One important aspect of recovering from an eating disorder is hearing and listening to hunger and satiety cues.  Anyone trapped in an eating disorder knows that your second head (the eating disorder) controls what you eat, when you eat, how you eat, etc.  aka NOTHING to do with hunger and satiety.  In fact, a lot of people with eating disorders completely lose these hunger and satiety cues and tell me they have no idea what I’m talking about when I ask about these signals.

 

First step at finding your hunger/satiety cues is following an appropriate meal plan, created by both you and your eating disorder dietitian.  Together you can come up with suggestions for meals and snacks that are realistic and will meet your nutrition needs.  Once your body starts “working” again, your metabolism will start to come back and clients say slowly but surely they start to feel subtle signs of hunger and satiety.

 

Once that happens I start having people track their cues.  This is not to be “perfect” but to learn more about your signals and what they mean and where they come from.  Take a few days or a few meals and rate what you are before and meal and after a meal.  That’s all- no need to do this 3-4 times/day, 7 days/week.  Pick a few meals and few days/week, that’s all the info you will need.

 

Here is an example of a hunger scale:

1: Ravenous, weak and light-headed.

2: Over-hungry. You feel irritable and unable to concentrate.

3: Hunger pangs. You may feel uncomfortably hungry and know it’s “time to eat”.

4: Hunger awakens. You are slightly uncomfortable and just beginning to feel signs of hunger.

5: Neutral. Comfortable. You’re more or less satisfied, but could eat a little more.

6: Just satisfied. Perfectly comfortable but might be able to get in a few more bites.

7: Completely satisfied. A little bit uncomfortable.

8: Full. Uncomfortable. You feel bloated and may need to loosen your clothes.

9: Stuffed. Very uncomfortably full.

10: Sick. You are so full you feel nauseous and don’t want to look at food.

 

So now what do you do??

1.  Try to start eating when you’re at a 3 or 4 on the hunger scale- what does that feel like to you?.  If this does not come easy to you try to figure out why you’re eating if you’re not hungry.  Are you bored? Stressed? Tired? Overwhelmed?  You need to figure out how to regulate these emotions. Not all emotional eating is bad, but that’s another topic!

2.  Stop eating at 5 or 6- what does that feel like for you? It’s also helpful to sometimes wait to see if your body feels any different after digesting your meal (ex. 20 minutes later). 

3.  Instead of relying on external signals (like an empty plate) to stop eating, try to listen to your satiety cues.  This may mean putting your fork down between bites and trying to sit still with food still on your plate.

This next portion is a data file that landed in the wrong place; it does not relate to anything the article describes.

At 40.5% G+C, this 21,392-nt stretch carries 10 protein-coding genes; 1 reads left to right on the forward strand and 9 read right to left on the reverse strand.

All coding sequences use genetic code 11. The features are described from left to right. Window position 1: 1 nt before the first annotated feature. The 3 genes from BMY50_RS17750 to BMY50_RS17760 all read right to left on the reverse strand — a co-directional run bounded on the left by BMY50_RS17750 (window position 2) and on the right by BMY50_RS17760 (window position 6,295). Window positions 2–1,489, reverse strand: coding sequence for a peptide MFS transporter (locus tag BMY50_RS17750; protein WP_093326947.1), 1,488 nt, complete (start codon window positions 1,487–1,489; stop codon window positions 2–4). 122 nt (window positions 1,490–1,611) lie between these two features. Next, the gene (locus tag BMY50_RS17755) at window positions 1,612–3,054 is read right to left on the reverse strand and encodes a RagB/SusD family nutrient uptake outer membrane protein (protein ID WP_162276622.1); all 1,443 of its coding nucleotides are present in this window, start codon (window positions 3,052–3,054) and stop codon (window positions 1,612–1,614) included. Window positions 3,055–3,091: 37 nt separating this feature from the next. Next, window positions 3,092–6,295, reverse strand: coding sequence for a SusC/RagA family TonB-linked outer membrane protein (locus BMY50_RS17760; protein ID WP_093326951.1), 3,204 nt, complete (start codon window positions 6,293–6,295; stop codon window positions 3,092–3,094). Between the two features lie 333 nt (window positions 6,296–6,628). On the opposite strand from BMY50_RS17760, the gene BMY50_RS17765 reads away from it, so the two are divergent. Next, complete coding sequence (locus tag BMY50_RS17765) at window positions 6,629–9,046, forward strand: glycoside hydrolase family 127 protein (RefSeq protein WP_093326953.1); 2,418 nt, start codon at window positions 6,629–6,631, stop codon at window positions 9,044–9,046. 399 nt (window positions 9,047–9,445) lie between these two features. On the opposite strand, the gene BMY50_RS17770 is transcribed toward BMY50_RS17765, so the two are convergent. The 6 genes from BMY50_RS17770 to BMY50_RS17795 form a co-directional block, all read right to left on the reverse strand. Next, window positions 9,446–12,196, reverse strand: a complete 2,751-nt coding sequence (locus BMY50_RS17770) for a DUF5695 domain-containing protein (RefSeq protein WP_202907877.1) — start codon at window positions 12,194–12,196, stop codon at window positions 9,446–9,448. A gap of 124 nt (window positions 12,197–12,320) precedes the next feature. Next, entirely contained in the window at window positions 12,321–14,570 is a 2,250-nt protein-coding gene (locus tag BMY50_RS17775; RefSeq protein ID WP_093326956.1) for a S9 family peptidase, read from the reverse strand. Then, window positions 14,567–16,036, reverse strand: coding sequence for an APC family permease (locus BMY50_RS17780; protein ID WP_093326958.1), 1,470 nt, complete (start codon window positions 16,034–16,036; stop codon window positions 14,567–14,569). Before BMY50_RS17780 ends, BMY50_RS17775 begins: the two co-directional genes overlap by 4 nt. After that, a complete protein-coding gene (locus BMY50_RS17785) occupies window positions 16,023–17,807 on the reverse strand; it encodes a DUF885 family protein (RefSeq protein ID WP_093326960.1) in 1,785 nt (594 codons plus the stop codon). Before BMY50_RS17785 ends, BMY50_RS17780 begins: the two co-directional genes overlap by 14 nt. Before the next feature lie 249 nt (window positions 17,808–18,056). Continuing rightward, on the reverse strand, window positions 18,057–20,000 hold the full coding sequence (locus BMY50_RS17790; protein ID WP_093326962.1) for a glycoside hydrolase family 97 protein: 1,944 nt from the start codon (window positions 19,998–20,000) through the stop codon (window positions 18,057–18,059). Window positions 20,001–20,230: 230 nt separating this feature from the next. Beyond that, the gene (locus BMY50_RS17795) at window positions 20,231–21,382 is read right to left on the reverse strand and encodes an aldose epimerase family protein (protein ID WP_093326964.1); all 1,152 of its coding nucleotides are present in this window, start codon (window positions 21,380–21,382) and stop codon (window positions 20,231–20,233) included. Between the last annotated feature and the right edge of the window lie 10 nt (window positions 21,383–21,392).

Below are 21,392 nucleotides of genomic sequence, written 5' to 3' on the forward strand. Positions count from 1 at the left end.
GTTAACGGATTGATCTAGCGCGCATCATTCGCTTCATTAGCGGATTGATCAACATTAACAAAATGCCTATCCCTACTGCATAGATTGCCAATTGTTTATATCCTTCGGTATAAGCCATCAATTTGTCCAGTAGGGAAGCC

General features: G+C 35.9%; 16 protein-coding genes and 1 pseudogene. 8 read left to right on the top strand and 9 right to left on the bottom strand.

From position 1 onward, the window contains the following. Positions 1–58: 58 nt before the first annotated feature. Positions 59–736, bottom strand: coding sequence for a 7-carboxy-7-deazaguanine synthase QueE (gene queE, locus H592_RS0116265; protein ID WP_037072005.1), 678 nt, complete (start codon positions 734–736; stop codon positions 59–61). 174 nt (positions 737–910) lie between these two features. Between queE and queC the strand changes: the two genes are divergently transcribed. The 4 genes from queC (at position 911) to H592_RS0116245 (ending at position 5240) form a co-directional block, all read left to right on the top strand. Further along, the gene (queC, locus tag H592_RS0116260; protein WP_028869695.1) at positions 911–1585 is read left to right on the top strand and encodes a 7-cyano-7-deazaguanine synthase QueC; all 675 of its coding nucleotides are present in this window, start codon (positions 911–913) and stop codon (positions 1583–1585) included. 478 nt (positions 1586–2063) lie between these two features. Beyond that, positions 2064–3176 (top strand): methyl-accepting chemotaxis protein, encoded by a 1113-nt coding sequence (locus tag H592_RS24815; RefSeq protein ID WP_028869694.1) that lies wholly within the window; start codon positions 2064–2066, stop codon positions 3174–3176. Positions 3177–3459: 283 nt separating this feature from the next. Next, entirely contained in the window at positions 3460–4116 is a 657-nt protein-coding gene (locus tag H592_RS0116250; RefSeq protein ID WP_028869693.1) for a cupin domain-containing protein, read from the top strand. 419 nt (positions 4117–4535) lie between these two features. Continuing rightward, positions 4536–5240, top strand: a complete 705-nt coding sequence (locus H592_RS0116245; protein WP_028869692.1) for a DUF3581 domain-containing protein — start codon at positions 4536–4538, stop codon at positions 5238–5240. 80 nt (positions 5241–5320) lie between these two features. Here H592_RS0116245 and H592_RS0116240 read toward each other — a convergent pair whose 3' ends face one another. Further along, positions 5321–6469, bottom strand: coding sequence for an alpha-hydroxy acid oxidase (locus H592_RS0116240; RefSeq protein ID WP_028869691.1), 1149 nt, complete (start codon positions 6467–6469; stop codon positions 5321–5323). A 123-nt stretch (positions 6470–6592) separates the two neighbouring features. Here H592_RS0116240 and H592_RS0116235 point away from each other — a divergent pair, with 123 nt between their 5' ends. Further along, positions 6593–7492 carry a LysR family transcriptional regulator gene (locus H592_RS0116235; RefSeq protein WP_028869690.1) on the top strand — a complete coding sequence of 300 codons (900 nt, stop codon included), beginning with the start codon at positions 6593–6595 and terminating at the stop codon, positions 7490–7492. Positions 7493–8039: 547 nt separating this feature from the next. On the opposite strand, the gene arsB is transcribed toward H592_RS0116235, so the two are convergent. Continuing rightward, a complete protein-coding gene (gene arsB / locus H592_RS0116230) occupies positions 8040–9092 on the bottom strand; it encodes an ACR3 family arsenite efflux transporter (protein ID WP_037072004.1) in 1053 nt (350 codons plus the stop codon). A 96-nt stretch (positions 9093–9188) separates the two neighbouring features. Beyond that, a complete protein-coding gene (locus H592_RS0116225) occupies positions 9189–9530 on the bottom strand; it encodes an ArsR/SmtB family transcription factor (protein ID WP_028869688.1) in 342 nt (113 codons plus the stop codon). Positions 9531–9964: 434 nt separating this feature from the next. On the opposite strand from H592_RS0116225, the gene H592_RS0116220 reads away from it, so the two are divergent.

4.  If it helps, put your hand on your stomach a few times while eating to check for fullness.

5.  In the beginning, it’s helpful to serve yourself less, knowing you can always go back for more if you’re still hungry.  People find it very hard to “waste food”.  Ask yourself why? Practice and know that people make mistakes. Just like a toddler learns to walk (and gosh, we would never blame a toddler for falling down!), people that have dieted need to re-learn their bodies signals. 

Welcome to Eat With Knowledge!

We live in a world where nutrition information is everywhere, especially around “dieting”. It seems like there are “diet” messages everywhere we turn, potentially hidden in disguise! “Diets” can be addressed as such, like “Whole 30”, “Paleo”, “Weight Watchers”, or can be “clean eating” or “healthy eating”.  The problem is that diets can lead people into a cycle of restrictive eating and overeating, leading to a lot of guilt and shame.

diet

Diets emphasize too much thinking with our “head” rather than trusting our bodies when it comes to food.  95% of diets fail but leave people thinking that it’s their fault. It’s not you, it’s the diet!

This blog will allow you to come to a reliable resource for nutrition information when you might not be sure where else to go.  As a Registered Dietitian Nutritionist specializing in eating disorders, I will not put you on a diet!!! I have exceptional training and education in food and nutrition and know what works for eating disorder treatment, as well as chronic dieting.  The answer is intuitive eating but what that means is different for every client.  I want to pass along my passion for nutrition and share nutrition knowledge with you!  I will provide my readers with:

  • Tips on disordered eating, eating disorders, chronic dieting, and intuitive eating
  • Topic posts about weight concerns, emotional eating, women’s health, and having a healthy relationship with food.
  • Nutritious recipes that are fast, easy, and flavorful
  • The latest research on nutrition topics

At Eat With Knowledge, my vision is simple: “Feel Fabulous About Food!”  At Eat With Knowledge, my mission is to:

-To respect all bodies and be weight-inclusive

-Enhance your physical and mental health

-Be your guide when it comes to meal planning and behavior modification

-Show you how flexibility works with food and activity

-Support you with your goals to help you feel fabulous about food